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Mr. Philip Hollobone (Kettering) (Con): I congratulate the right hon. Gentleman on his introductory remarks. He is absolutely right to place the debate in the context of the world-wide demand for pharmaceutical produces. Is not it the case that Britain can hold its head up and be proud of its contribution to improving people's health around the world?

Mr. Barron: That is correct—and in doing so, the amount of money that the industry makes in exporting around the world substantially enhances our economy. That is good for all.

Patient safety is paramount in the use of drugs in this country and it goes to the heart of the Committee's report. If a patient is prescribed one drug rather than another, similar drug, the negative effect on the patient is likely to be minimal. If, however, a patient is prescribed a drug that is linked with negative physical effects of which the doctor is not aware, the results may be far more serious. The regulators, industry and health care professionals have a role to play in ensuring that potential side effects are picked up early in drug testing, made known to doctors and monitored after licensing.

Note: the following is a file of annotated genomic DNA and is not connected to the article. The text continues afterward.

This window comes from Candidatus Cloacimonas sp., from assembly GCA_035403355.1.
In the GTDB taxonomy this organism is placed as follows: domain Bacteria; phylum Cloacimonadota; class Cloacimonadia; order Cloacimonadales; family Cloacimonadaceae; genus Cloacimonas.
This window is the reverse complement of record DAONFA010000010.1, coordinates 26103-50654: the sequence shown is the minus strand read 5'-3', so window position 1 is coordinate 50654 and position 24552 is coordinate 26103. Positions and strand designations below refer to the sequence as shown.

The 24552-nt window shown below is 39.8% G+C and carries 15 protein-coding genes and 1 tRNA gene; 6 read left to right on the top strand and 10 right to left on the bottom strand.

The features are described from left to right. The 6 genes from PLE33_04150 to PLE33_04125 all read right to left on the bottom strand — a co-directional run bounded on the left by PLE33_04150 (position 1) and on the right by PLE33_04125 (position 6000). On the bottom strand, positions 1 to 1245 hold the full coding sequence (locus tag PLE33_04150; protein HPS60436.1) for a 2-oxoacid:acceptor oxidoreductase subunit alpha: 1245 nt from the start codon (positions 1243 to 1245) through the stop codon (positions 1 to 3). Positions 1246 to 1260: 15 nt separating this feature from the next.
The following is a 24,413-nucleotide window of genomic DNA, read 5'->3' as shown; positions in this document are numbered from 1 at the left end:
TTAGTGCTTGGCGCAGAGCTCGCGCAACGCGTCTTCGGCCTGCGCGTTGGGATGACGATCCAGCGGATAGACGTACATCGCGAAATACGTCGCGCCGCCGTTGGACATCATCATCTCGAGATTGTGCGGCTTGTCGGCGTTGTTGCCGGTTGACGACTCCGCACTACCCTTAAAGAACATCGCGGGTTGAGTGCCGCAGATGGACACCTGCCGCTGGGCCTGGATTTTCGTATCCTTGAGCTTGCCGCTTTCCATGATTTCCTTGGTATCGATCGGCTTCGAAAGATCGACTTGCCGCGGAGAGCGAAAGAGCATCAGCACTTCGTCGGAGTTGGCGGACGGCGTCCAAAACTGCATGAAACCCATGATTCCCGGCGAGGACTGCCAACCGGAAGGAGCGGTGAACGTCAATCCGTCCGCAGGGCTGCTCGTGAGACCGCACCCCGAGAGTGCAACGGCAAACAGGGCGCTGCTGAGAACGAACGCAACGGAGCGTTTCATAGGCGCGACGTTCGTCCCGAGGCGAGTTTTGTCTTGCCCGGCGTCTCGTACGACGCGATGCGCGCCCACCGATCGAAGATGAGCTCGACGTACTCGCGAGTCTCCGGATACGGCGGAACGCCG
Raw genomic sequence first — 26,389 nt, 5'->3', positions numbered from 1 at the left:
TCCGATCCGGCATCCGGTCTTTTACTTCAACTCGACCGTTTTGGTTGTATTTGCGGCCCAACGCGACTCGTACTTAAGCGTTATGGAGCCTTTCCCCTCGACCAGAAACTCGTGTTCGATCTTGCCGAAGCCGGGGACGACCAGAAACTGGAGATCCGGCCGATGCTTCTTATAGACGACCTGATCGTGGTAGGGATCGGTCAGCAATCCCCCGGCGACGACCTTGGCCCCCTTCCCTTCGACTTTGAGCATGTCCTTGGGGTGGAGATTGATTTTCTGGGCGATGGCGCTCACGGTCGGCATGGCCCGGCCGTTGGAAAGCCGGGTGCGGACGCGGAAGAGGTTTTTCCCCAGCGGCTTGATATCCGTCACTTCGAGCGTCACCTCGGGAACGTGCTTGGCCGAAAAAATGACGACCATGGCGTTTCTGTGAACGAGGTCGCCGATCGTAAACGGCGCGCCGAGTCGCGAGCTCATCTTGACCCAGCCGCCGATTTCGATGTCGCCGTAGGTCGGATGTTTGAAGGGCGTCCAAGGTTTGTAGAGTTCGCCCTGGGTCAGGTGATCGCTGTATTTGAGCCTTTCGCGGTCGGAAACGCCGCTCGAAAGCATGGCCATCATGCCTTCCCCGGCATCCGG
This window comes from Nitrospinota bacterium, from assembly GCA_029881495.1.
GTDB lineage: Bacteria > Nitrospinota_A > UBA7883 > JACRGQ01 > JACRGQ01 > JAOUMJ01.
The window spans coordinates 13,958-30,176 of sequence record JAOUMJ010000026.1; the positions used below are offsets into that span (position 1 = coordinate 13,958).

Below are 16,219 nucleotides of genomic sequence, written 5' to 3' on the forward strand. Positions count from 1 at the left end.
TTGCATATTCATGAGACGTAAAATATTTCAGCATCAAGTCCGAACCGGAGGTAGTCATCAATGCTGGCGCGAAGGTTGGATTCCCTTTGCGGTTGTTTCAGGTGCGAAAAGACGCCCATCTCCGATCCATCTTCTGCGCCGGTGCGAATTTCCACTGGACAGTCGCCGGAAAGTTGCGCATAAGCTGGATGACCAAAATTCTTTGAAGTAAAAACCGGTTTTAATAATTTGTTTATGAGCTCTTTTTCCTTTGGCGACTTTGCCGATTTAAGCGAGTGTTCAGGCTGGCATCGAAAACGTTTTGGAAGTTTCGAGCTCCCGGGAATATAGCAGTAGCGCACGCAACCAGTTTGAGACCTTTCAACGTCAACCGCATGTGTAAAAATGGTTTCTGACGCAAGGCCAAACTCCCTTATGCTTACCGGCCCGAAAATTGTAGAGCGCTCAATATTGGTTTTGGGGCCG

The Committee highlighted the need for better reporting of adverse drug reactions or ADRs. I am pleased that the Department is addressing that. The yellow card system of reporting ADRs is now being rolled out to include patients and all health care professionals, such as nurses, pharmacists, health visitors etc. Previously, only doctors could report suspected drug side effects. Pilot schemes were already running at the time the report was published and final systems will be in place by 2006. A new IT system will improve the detection of signals of a problem with a particular medicine.